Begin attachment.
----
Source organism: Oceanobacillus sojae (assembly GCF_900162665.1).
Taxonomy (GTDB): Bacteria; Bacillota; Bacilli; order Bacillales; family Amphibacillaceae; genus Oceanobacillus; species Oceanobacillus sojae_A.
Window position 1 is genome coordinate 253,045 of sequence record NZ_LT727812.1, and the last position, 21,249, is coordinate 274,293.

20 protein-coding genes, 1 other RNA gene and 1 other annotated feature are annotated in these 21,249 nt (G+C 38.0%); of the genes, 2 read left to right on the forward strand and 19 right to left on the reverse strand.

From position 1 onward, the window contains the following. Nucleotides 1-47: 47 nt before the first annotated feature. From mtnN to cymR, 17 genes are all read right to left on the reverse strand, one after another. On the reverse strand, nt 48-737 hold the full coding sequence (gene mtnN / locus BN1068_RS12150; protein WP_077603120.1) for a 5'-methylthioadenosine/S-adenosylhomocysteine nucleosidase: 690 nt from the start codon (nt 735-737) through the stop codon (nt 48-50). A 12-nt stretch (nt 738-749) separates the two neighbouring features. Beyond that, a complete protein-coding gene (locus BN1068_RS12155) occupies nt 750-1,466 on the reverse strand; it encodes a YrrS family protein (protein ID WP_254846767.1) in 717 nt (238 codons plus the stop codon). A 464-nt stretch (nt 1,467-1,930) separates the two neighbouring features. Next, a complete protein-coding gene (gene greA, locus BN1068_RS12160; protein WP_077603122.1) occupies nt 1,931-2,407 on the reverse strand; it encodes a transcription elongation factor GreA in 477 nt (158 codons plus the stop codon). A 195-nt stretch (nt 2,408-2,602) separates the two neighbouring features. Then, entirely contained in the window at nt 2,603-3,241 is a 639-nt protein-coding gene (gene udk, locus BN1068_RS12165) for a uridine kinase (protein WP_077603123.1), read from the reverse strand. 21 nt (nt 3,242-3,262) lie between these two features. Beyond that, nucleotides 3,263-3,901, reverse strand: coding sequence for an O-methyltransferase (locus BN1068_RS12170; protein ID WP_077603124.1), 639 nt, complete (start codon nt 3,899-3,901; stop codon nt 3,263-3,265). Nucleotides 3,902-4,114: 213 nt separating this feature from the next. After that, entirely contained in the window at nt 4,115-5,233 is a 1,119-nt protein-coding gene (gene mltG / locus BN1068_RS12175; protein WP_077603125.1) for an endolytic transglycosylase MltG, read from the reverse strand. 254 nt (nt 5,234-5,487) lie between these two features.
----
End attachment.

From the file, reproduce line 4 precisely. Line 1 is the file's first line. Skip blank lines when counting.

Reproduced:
20 protein-coding genes, 1 other RNA gene and 1 other annotated feature are annotated in these 21,249 nt (G+C 38.0%); of the genes, 2 read left to right on the forward strand and 19 right to left on the reverse strand.